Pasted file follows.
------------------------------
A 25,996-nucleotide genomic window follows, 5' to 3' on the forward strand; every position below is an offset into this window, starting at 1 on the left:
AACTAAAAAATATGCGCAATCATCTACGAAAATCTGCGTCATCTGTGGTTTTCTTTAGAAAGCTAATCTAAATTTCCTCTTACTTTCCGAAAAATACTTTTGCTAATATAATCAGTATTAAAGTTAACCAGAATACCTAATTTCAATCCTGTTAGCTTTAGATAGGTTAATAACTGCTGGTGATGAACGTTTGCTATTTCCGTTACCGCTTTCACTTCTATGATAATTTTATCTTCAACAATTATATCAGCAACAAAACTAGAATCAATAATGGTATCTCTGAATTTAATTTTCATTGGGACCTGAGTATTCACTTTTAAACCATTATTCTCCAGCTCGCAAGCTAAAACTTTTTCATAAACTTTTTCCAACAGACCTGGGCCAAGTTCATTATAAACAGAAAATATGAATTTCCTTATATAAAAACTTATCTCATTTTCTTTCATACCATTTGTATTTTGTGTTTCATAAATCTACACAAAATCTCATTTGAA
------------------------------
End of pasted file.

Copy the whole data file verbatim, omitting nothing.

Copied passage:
A 25,996-nucleotide genomic window follows, 5' to 3' on the forward strand; every position below is an offset into this window, starting at 1 on the left:
AACTAAAAAATATGCGCAATCATCTACGAAAATCTGCGTCATCTGTGGTTTTCTTTAGAAAGCTAATCTAAATTTCCTCTTACTTTCCGAAAAATACTTTTGCTAATATAATCAGTATTAAAGTTAACCAGAATACCTAATTTCAATCCTGTTAGCTTTAGATAGGTTAATAACTGCTGGTGATGAACGTTTGCTATTTCCGTTACCGCTTTCACTTCTATGATAATTTTATCTTCAACAATTATATCAGCAACAAAACTAGAATCAATAATGGTATCTCTGAATTTAATTTTCATTGGGACCTGAGTATTCACTTTTAAACCATTATTCTCCAGCTCGCAAGCTAAAACTTTTTCATAAACTTTTTCCAACAGACCTGGGCCAAGTTCATTATAAACAGAAAATATGAATTTCCTTATATAAAAACTTATCTCATTTTCTTTCATACCATTTGTATTTTGTGTTTCATAAATCTACACAAAATCTCATTTGAA